When you come into Pulse, whether you are a seasoned power lifter, 2nd grade athlete, or a housewife there will be a variation of every single exercise that is appropriate for your age, development level, goals, and fitness level. Below are a few movements that are staples in almost all of our programming and some variations that may better allow you to get the most out of these movements.
Beginner: Goblet Squat
This squat requires you to hold a medicine ball, kettlebell, or dumbbell with both hands tight to the chest right above the sternum. Excellent variation to begin teaching proper squat form because it is very difficult to round the back or drop the chest and still keep the weight tight to your body. Start by squatting to an above parallel box, add load and reduce height or remove box all together as you progress. This is a great variation in that it has almost zero potential for injury and is great for youth or anyone that may be negatively effected by direct loading of the spine.
Intermediate: Kettlebell Front Squat
This variation moves away from the one implement in the Goblet Squat to two. Grabbing two kettlebells, one in each hand, raise them up to your shoulders and interlock your fingers. Keep the chest up and elbows high with a kettlebell resting on the back of each forearm. Same as the Goblet Squat start on a high box and reduce the box height and load as needed. Very little potential for injury as well and an excellent stepping-stone to the advanced variations.
Advance: Back Squat
The Back Squat needs no introduction. The mother of all squats. If you are putting the bar on your back with a significant amount of weight and squatting with good form there is no doubt you can handle almost all movements life can throw at you. Make sure the form is on point because and you always have a spotter because potential for disaster is there if you are careless.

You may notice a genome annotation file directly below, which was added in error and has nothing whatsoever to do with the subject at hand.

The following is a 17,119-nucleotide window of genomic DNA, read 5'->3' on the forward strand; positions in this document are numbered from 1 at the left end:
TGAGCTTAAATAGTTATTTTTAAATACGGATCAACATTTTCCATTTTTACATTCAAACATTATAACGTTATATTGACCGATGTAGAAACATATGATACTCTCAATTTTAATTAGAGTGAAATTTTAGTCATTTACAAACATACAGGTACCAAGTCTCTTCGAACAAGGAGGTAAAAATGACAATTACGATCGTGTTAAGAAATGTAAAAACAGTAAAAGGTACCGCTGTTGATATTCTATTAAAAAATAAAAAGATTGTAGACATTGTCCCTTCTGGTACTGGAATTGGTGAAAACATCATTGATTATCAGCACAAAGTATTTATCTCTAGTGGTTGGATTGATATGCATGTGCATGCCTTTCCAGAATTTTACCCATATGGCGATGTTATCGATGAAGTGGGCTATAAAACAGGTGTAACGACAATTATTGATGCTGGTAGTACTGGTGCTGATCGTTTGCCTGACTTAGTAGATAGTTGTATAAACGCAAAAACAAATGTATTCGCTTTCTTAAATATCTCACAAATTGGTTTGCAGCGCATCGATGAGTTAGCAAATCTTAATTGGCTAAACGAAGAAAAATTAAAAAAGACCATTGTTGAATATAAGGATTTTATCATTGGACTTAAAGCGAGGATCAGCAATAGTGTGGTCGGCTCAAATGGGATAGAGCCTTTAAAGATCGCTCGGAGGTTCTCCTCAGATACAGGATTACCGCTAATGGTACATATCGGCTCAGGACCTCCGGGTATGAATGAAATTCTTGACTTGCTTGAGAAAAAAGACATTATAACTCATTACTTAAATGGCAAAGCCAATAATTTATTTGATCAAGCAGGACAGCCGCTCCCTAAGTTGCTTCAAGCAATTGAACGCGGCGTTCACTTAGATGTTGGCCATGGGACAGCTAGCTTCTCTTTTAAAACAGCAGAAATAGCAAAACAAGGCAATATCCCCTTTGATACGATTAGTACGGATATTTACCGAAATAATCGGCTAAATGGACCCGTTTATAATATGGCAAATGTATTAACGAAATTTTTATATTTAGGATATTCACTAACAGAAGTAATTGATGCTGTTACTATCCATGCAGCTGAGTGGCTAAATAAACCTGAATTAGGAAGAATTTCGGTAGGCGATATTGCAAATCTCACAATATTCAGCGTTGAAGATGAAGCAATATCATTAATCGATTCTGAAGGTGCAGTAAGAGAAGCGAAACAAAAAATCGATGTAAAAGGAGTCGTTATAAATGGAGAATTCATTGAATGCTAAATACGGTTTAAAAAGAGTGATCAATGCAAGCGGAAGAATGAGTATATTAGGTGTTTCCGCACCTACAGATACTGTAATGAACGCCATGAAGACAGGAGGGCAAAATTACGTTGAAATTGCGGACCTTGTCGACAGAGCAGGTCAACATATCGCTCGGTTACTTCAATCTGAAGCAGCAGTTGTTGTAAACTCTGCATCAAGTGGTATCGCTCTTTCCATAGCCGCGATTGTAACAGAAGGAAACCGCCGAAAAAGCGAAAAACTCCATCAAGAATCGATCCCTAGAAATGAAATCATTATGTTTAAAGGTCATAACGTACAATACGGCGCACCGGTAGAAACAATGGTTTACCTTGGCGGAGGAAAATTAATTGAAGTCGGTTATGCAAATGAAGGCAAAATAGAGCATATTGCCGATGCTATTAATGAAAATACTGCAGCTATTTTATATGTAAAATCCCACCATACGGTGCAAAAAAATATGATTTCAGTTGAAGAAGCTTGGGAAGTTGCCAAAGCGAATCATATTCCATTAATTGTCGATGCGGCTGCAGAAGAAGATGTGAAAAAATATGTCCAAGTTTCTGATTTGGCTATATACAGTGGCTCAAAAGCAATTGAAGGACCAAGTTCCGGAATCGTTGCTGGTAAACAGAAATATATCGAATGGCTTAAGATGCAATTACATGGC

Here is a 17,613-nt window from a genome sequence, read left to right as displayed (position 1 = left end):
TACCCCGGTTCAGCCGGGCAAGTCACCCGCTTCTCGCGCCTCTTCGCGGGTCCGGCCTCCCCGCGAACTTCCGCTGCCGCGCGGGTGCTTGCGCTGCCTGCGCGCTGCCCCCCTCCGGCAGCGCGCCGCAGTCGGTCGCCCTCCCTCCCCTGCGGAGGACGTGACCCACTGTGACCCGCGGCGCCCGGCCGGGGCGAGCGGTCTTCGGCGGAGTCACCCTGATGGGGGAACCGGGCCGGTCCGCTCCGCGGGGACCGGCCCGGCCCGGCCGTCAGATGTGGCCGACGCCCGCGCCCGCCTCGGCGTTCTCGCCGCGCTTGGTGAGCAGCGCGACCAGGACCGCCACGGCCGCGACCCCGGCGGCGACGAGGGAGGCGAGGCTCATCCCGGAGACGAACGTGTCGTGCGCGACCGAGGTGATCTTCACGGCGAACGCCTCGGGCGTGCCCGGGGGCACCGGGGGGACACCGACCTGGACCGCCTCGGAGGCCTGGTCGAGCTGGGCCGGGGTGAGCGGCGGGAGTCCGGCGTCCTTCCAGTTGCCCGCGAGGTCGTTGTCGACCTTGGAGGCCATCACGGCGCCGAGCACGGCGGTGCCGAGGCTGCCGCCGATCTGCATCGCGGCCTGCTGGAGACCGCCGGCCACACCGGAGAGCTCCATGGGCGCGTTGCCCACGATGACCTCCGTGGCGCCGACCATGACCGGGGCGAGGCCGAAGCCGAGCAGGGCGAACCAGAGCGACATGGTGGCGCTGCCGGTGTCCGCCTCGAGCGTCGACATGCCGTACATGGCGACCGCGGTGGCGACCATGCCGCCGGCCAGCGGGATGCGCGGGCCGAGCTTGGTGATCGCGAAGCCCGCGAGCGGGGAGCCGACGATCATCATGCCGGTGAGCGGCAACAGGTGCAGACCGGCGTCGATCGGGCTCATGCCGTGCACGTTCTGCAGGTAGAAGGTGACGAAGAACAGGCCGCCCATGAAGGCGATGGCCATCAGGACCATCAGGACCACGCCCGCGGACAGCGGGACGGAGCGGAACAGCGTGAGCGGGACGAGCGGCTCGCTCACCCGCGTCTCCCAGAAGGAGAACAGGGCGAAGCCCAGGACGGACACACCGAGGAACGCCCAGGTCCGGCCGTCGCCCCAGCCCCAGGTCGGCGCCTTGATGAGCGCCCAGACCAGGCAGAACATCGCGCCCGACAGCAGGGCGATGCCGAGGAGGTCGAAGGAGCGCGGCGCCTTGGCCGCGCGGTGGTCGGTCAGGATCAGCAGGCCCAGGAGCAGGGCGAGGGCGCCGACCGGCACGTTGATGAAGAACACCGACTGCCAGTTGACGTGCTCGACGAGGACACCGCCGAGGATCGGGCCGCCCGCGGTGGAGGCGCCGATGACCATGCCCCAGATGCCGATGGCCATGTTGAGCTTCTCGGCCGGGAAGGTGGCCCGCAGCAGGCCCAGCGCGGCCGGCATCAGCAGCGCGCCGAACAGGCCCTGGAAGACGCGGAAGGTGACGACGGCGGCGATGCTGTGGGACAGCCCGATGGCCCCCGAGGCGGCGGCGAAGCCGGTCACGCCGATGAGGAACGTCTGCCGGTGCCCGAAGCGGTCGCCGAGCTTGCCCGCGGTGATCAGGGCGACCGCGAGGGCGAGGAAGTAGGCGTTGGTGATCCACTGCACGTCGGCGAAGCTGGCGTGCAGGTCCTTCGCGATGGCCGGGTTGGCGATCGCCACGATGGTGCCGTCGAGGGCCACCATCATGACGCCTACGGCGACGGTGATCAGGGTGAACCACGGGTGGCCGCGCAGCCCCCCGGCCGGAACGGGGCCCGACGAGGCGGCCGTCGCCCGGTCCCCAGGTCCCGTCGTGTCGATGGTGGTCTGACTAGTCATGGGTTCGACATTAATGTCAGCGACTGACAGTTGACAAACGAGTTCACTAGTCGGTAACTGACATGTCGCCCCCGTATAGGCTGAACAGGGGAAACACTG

Beginner: Inverted Row
There are of course a million different row variations but we are a big fan of the inverted row for beginners because it is a bodyweight movement. Mastering our own bodyweight is a great way to get started. Start by setting up a barbell in a squat rack at about chest height. Grab the bar similar to the position of your bench press and walk your feet forward under the bar. Keeping the body straight pull your chest to the bar. The further you walk your feet out the more difficult this variation becomes and you can eventually have your feet elevated on a box or bench.
Intermediate: Dead Row
The Dead Row is my personal favorite for the person that isn’t quite ready for a bent over row. The biggest problem I see with a bent over row (if you aren’t familiar with the bent over row you will be in a moment) is that a lot of people can’t keep a flat back for that amount of time and it ends up just killing their lower backs. The time under tension holding the position is too much for them. Enter the dead rows. Simply set the pins of the rack to just below the knee height. Bend over with a flat back and row the bar straight up to your belly. As the bar comes down, let it come to a full rest on the pins. This will give you a chance to take the tension off your low back. Can also be used as an advanced variation because you will be able to row a significant amount more than your standard bent over row.